Chris - So we've got really two headaches here in the sense that we've got admittedly vaccine derived polio virus circulating, so it's not just a one off pickup from one person shedding it. The fact that it's been there for months shows that it must be circulating among a group of people. And this shows that there's enough people who are not immune to polio in the immediate area this is happening, that it is clearly transmitting among those people.
Wendy - Yes, that's right. And then the third thing to worry about is that although the live attenuated polio virus vaccine that we have used orally in the UK in the past and is still used in a few places in the world is a good vaccine, it is attenuated as with all viruses, it can mutate. And if it reverts to being fully virulent, what that means is that it's a vaccine derived virus, but it's no longer necessarily completely attenuated and could cause serious illness.
Chris - So what will the public health practitioners who have sounded the alarm now be doing?
Wendy - So what public health agencies will be encouraging people to do is to come forward and get a polio vaccine. They will be offered the inactivated polio virus vaccine, which is widely available in the UK, and that will protect them against any serious consequences of picking up this particular vaccine derived polio virus.
17:48 - Smartphone tympanometer identifies ear issues
Smartphone tympanometer identifies ear issues
Justin Chan, University of Washington
Being able to hear properly is critical for the development of language and education. But in resource poor settings, like Third World countries, it can be hard to achieve an accurate diagnosis of an underlying ear disorder that may be hampering hearing and therefore damaging a person’s potential. That’s because the equipment needed is often preclusively expensive. But now scientists at the University of Washington have come up with a way to use a smart phone to study the performance of the middle ear. This is called “tympanometry” and Julia Ravey heard from Justin Chan how it works…
Justin - Ear infections affect the mobility of the ear drum because fluid that's infected or not infected, can accumulate behind the eardrum and make it stiff. And tympanometry is really one of the key tests that are used to measure middle ear function but these devices are quite expensive. They're two to five thousand uUS dollars, and this makes them inaccessible, especially in low to middle income countries. These hospitals have to rely on a very small number of tympanometry devices. So patients are coming from like nine hours drive away just for hearing screenings or other types of checkups like this.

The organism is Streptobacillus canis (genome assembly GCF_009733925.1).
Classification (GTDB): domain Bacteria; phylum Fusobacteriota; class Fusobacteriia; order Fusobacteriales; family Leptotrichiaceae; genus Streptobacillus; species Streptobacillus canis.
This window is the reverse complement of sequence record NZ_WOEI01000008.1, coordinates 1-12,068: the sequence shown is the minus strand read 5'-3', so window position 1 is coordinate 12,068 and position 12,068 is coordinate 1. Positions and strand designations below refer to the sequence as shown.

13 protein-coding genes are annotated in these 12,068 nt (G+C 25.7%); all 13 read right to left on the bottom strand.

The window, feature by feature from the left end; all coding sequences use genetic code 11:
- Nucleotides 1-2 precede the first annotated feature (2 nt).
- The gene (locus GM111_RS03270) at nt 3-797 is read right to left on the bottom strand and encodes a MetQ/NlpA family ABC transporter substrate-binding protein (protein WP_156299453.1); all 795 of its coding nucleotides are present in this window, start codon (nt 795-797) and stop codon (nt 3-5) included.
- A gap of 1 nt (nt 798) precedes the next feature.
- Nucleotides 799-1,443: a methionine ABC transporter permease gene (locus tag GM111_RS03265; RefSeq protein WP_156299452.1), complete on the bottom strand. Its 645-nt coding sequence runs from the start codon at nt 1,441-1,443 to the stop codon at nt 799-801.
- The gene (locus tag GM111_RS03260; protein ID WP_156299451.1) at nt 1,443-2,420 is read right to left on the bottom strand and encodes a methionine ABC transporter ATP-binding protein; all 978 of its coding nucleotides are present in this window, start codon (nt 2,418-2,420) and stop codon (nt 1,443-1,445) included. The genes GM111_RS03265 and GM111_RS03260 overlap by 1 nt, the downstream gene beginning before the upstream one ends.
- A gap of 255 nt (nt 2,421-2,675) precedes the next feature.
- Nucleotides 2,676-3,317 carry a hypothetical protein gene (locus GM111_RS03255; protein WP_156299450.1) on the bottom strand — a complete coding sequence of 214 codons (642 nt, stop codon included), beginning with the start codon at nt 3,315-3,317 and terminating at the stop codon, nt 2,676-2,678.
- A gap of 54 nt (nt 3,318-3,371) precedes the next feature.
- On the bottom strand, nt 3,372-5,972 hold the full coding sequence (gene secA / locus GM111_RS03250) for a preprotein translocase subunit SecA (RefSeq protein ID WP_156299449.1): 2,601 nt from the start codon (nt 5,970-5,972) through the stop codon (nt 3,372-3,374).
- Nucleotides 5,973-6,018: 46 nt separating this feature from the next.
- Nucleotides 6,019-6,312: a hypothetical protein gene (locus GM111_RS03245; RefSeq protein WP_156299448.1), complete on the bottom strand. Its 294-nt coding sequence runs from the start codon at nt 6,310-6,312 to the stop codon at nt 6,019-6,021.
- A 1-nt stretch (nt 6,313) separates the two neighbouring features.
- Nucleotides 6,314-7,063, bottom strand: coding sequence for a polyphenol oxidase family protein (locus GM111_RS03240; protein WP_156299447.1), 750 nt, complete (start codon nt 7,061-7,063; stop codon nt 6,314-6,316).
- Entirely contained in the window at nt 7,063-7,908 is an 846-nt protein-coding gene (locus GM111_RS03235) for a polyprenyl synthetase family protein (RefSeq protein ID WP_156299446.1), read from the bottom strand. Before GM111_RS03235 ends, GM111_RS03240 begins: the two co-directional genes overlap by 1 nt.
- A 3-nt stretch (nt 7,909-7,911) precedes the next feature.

Julia - And how does a tympanometer work?
Justin - I can present that in the context of what we have here. So what we built was a low cost tympanometry device. This is smartphone-based with parts that are only about 20 or 30 US dollars, and the parts can be purchased anywhere. So the hardware and the software for this are open source for anyone to replicate. What I'm showing here is the attachment; a syringe. So this is a medical syringe. And the idea here is that we have a motor that moves the plunger very small amounts; at sub millimetre precision. And this connects through a series of tubes that ends up in the ear. So the plunger actually ends up moving the eardrum very small and precise amounts. And at the same time, we are sending a sound via the same tubing into the eardrum and we are measuring the sound that comes back. What happens is that the recording of the sound changes as you flex the eardrum and this recording it's called a tympanogram. That's used for making clinical decisions, especially related to diagnosing ear disorders.
Julia - And so that device - you've just shown me it there - it's sort of like a box that sits on the back of your smartphone and it's all very compact and portable. There's a big long tube with almost like an earbud on the end that goes into the eardrum. And that's taking a measurement of how stiff or how flexible the eardrum is. So then do you get a readout of that on your smartphone?